75 F3d 318 Doherty v. City of Chicago C C
75 F.3d 318
CITY OF CHICAGO, Graham C. Grady, Judith C. Rice, et al.,
United States Court of Appeals,
Argued Sept. 7, 1995.
Decided Feb. 1, 1996.
As Amended March 28, 1996.
Appeal from the United States District Court for the Northern District of Illinois, Eastern Division, No. 93 C 7278--Paul E. Plunkett, Judge.
Jay A. Schiller (argued), Chicago, IL, for Mavourneen Doherty.
Lawrence Rosenthal, Benna R. Solomon, Susan Haerr Zucker, Susan S. Sher, Meera Werth (argued), Office of the Corporation Counsel, Appeals Division, Chicago, IL, Gail A. Niemann, Mark W. Lewis, Office of the Corporation Counsel, Law Department, Chicago, IL, for City of Chicago, Graham C. Grady and Ernest R. Wish.
Patrick A. Murphy, Robert R. Dlugajczyk (argued), Chicago, IL, for John C. Grace.
Mara S. Georges (argued), Rock, Fusco, Reynolds, Crowe & Garvey, Chicago, IL, Brian L. Crowe, Crowe & Associates, Chicago, IL, for Patrick Levar.
Before RIPPLE, MANION and KANNE, Circuit Judges.
RIPPLE, Circuit Judge.
In her amended complaint, Mavourneen Doherty, a provider of space to charities for bingo games, alleges that the defendants conspired to violate her rights under the Fourteenth Amendment. Specifically, she alleges that the defendants improperly required her to obtain a Public Place of Amusement (PPA) license for one bingo hall and denied her zoning certification for another. The district court dismissed the amended complaint for failure to state a claim upon which relief can be granted. For the reasons set forth in the following opinion, we affirm the judgment of the district court.
Because this case comes to us on appeal from the dismissal of a complaint for failure to state a cause of action, see Fed.R.Civ.P. 12(b)(6), we take the facts as alleged in the complaint as true. City Nat'l Bank of Fla. v. Checkers, Simon & Rosner, 32 F.3d 277, 281 (7th Cir.1994).
Mavourneen Doherty operates a not-for-profit business of providing charities with space in which to hold fundraising bingo games. For the past ten years, she has operated bingo halls at various locations in the City of Chicago. Ms. Doherty is licensed by the State of Illinois to conduct this business; her license is policed by the Illinois Department of Revenue.
Since 1985, Ms. Doherty has operated a bingo hall at 3500 North Milwaukee Avenue in Chicago (Location "A"). On September 21, 1993, defendant-appellee Judith Rice, the Director of Revenue for the City of Chicago, closed the bingo hall at Location "A." The stated reason for the closing was the hall's operation without a PPA license in violation of the Chicago Municipal Code. Under the Code, a PPA license is required if the operator is entitled to all or a portion of the proceeds of the operation, but not where the business is conducted on a not-for-profit basis, as is Ms. Doherty's. Nevertheless, Ms. Doherty was required to pay a $700 license fee before she was permitted to reopen the bingo hall. This fee, Ms. Doherty contends, is far in excess of the amount ordinarily required for a PPA license. Ms. Doherty further alleges that Ms. Rice's office has not required any other bingo hall to obtain such a license and that she has lost a substantial amount of business as a result of Ms. Rice's actions.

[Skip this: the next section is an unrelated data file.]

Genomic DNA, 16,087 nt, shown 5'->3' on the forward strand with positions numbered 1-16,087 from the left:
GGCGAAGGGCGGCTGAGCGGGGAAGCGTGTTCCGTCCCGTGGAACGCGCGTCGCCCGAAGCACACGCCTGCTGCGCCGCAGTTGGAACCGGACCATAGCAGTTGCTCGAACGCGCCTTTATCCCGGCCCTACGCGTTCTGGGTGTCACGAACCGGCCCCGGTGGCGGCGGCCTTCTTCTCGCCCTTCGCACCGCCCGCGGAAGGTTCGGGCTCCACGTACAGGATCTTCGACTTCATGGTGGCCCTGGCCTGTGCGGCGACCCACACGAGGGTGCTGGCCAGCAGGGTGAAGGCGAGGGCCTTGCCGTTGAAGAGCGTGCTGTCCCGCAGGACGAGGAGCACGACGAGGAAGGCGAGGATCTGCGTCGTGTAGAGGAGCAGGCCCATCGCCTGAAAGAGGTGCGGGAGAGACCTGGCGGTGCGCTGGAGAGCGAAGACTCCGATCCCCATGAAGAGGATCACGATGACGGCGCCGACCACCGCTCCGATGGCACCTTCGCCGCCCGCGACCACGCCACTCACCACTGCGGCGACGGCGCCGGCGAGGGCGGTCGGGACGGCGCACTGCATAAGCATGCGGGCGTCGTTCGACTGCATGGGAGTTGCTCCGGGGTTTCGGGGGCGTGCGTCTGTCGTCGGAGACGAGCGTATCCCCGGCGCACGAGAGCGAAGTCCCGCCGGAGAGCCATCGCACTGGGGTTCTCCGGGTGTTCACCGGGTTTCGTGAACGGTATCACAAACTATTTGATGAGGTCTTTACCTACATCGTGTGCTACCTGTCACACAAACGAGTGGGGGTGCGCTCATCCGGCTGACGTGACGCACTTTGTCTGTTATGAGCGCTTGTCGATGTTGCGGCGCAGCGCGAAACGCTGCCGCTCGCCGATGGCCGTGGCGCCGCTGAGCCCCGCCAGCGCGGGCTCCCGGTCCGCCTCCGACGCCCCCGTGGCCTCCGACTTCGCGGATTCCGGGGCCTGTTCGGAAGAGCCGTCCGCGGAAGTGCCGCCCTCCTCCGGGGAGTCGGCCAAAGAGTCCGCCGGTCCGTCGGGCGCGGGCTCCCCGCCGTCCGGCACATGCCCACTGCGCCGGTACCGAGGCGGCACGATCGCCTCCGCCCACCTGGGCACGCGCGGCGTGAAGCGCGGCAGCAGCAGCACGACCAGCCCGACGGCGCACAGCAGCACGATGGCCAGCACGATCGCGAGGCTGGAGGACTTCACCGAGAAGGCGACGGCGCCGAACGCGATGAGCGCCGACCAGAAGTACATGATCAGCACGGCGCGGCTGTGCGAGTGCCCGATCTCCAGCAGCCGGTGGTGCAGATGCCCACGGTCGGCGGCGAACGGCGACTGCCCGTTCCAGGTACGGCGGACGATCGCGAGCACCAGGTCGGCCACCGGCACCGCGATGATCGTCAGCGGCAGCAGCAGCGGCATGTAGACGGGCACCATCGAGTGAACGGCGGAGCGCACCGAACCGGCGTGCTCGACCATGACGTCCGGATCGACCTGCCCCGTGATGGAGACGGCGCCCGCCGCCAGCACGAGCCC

Also in 1993, Ms. Doherty endeavored to open an additional bingo hall at 5820 North Milwaukee Avenue in Chicago (Location "B"). To this end, she sought to execute a ten-year lease for the premises that would commence on October 1, 1993. On August 25, 1993, Ms. Doherty and her attorney met with defendant-appellee Alderman Patrick Levar at his office and explained her desire to operate a bingo hall at Location "B." At this meeting, Alderman Levar expressed no objection to the proposed operation provided that it comported with city zoning requirements.
The proposed lease was opposed, however, by defendant-appellee John Grace, the pastor of neighboring St. Tarcissus church. Reverend Grace was concerned that the bingo operation proposed by Ms. Doherty would interfere with St. Tarcissus' own bingo games and fund-raising activities. In an effort to organize the local community against the proposed bingo hall, Reverend Grace printed and distributed fliers indicating, inter alia, that the bingo hall "would bring a multitude of strangers daily into the neighborhood, some with gambling habits and criminal instincts." R. 1. Ex. C. Reverend Grace also met with Alderman Levar to express his opposition to the bingo hall and, together, they attempted to persuade the owners of Location "B" not to proceed with the lease.
Prior to executing the lease, Ms. Doherty applied to defendant-appellee Graham Grady, the City Zoning Administrator, for zoning certification of the bingo hall at Location "B." Although the property was zoned "B-4," which would have permitted its use as a bingo hall, her application was denied on October 1, 1993. Ms. Doherty contends that there are other bingo halls in Chicago, similar to the one she proposed, operating under a "B-4" zoning designation. Because Ms. Doherty was denied the zoning certification, she did not execute the lease for Location "B."
On October 7, 1993, Alderman Levar proposed an ordinance to the Chicago City Council that would have changed the zoning designation under which existing bingo halls may operate. Under the proposed ordinance, Location "B" could not have been used as a bingo hall. Ms. Doherty alleges that Alderman Levar's sole purpose in proposing the zoning ordinance was to prevent her from opening a bingo hall at that location.
Ms. Doherty commenced this action in the United States District Court for the Northern District of Illinois. She alleges that the various defendants violated her rights under the Fourteenth Amendment. Specifically, she alleges that her rights were violated when she was required to obtain a PPA license for Location "A" and when her application for zoning certification at Location "B" was denied. Ms. Doherty, who is neither a member nor a supporter of the Democratic party or organization in Chicago, alleges that her mistreatment was politically motivated.1
B. Proceedings in the District Court
1. The Original Complaint